Outline the Main Features of Experimental Social Psychology and Consider the Influences That Led to Its Emergence. What Do You Think Are Its Strengths and Weaknesses?

Topics: Scientific method, Sociology, Psychology Pages: 6 (1731 words) Published: August 31, 2009
Outline the main features of experimental social psychology and consider the influences that led to its emergence. What do you think are its strengths and weaknesses?

Social psychology has many different theoretical perspectives. The focus of this essay will be the cognitive social perspective and its central method of research; experiments. I will therefore refer to this approach as experimental social psychology (ESP). My aim is to argue that despite some downfalls, ESP provides an indispensible contribution to understanding how the mind is structured by society (Haslam, 2007, DVD 1, DD307). To argue this I will outline the key characteristics of the approach which will involve looking at its historical development. This will give us an insight into how the discipline became grounded within scientific principles and was the dominant approach for much of its 100 year history (Holloway, 2007). I will then draw out what features undermined the perspective and will place the favourable and questionable aspects of the approach within four analytical themes called power relations; situated knowledge; individual-social dualism and agency-structure dualism (Holloway, 2007). These will also be used to critically evaluate ESP. Other perspectives will be incorporated to illustrate strengths and weaknesses but I will not go into detail about them. The intent is to finish the essay with a resonating thought that ESP has its main downfalls routed in its historical negligence but is nevertheless an invaluable source of knowledge that can be seen as complimentary to other perspectives. ESP aims to research the “science of social behaviour” (DVD 1, DD307, 2007) by using quantitative methods of investigation such as the laboratory experiment. Although not confined to the laboratory, this setting facilitates achieving two of the main features within the discipline: control and measurement. It would be impractical to attempt to record physiological responses though observational methods. Experiments are used as a tool in which researchers aim to isolate variables and show that by manipulating them they can cause a particular outcomes (DVD 1, DD307, 2007). The main feature that sets this perspective in opposition with the others is that it carries out quantitative rather than qualitative research. It is therefore worth looking at why statistical methodologies are employed. Perspectives are governed by particular ontological and methodological assumptions and ESP believes that individuals are social thinkers. This ontology gives rise to a statistical methodology which adheres to scientific principles. The outcome of these assumptions is the methods. Thus in the case of ESP, experiments are utilised to extract internal causal mechanisms. ESP emerged at the beginning of the twentieth century when science had “an almost religious status” (Holloway, 2007, p.4). At a time when it was believed that science was the key to all knowledge it seems obvious why psychologists attempted to apply this undefeatable knowledge to understanding people in their social world. Historical influences such as the First World War had significant impact on research subjects at the time. Allport (1924) for instance, carried out investigations into social facilitation, a subject relevant to warfare tactics (cited in Holloway, 2007). Another heavy influence that lent support to ESP was psychometrics. The practical implication of having the means to measure psychological characteristics was considered a big leap forward. For example, an article in the New York Times predicted that with the use of psychometrics they could match people up to their best suited jobs and therefore produce an enormous growth of national wealth (cited in Holloway, 2007). In analysing how the ESP became dominant within social psychology the concept of power relation is a useful tool. Without the backing of universities, publishers and funding bodies’ ESP could not...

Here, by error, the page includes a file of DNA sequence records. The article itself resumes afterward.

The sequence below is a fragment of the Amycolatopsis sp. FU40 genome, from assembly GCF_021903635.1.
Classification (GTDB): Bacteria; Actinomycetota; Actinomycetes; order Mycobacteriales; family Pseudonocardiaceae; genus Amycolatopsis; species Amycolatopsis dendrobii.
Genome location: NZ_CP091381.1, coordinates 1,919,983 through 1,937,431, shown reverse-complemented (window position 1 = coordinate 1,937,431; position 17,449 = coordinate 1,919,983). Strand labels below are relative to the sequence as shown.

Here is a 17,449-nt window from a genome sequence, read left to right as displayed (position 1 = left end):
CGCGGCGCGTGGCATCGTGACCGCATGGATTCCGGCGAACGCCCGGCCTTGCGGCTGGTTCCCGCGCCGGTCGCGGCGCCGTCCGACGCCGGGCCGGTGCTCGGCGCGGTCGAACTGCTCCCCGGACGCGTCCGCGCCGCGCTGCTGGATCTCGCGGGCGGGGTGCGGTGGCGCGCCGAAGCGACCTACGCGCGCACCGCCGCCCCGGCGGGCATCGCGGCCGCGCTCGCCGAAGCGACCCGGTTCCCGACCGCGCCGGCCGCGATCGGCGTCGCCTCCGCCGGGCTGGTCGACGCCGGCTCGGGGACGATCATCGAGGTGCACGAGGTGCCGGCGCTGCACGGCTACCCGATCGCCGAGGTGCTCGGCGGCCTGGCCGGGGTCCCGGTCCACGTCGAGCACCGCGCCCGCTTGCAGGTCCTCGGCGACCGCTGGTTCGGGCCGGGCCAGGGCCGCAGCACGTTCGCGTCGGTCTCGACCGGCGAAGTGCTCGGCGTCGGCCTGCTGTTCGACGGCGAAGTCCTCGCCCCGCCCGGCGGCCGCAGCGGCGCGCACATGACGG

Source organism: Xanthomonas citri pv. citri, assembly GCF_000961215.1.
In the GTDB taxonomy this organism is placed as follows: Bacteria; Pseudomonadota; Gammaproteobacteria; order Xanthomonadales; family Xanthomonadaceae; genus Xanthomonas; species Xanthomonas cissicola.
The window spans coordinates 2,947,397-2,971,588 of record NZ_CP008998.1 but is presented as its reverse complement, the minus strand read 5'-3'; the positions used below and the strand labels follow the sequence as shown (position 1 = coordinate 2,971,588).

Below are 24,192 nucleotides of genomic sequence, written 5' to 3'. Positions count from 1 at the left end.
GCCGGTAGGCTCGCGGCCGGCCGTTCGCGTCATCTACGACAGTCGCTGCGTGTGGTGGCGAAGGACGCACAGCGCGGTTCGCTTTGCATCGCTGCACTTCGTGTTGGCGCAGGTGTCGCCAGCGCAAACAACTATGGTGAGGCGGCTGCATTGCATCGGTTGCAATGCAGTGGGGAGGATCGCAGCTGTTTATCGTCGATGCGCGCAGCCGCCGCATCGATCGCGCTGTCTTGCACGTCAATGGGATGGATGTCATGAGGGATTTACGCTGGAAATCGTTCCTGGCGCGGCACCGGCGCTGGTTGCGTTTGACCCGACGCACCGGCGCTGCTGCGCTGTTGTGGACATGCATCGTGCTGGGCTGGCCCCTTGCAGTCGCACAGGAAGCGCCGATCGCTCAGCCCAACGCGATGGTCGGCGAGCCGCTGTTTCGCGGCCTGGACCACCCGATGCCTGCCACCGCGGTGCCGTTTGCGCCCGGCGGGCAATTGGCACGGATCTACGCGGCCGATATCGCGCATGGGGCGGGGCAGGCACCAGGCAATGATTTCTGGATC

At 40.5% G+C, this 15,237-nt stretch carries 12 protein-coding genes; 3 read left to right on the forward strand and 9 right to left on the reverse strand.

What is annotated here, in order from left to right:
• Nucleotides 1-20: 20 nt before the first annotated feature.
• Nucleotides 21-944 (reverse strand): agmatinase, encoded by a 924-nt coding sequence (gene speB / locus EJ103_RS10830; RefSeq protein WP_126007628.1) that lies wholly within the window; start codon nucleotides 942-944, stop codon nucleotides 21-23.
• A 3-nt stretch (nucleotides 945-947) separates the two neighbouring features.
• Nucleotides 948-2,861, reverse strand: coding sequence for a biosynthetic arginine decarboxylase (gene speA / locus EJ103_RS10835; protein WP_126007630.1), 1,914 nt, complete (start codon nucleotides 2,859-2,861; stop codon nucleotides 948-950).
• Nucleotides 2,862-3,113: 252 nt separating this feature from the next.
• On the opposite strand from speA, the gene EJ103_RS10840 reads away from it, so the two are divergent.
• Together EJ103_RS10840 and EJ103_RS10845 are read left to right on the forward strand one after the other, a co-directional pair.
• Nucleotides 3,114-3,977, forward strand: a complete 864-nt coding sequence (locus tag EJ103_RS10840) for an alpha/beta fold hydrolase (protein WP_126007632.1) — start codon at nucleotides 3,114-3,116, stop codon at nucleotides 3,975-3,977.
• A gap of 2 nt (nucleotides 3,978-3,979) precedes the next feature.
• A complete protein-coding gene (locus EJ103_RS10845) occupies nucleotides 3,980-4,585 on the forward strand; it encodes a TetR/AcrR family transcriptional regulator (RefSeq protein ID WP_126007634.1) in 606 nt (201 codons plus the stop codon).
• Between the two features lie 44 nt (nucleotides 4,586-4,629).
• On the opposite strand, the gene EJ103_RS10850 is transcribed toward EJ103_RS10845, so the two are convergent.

References: Allport, F.H (1924) cited in W. Holloway, H. Lucey and A. Phoenix (2007) p. 4
DVD 1, DD307, (2007), The Open University
Gergen, K. (1973) cited in W. Holloway, H. Lucey and A. Phoenix (2007) p. 51
Harré, R
Haslam, A. (2007) in DVD 1, DD307, The Open University
Haslam, A
Holloway, W. (2007) ‘Social psychology: past and present’, in W. Holloway, H. Lucey and A. Phoenix (eds) Social Psychology Matters, Milton Keynes, Open University Press.
Holloway, W. (2007) ‘Methods and knowledge in social psychology’, in W. Holloway, H. Lucey and A. Phoenix, (eds) Social Psychology Matters, Milton Keynes, Open University Press.
Milgram, S. (1963, 1965) cited in W. Holloway, H. Lucey and A. Phoenix (2007) p. 22, 35, 51-57
Milgram, S
Potter, J. and Wetherell, M. (1987) cited in W. Holloway, H. Lucey and A.
Phoenix (2007) p. 59-60
Rosenthal, R
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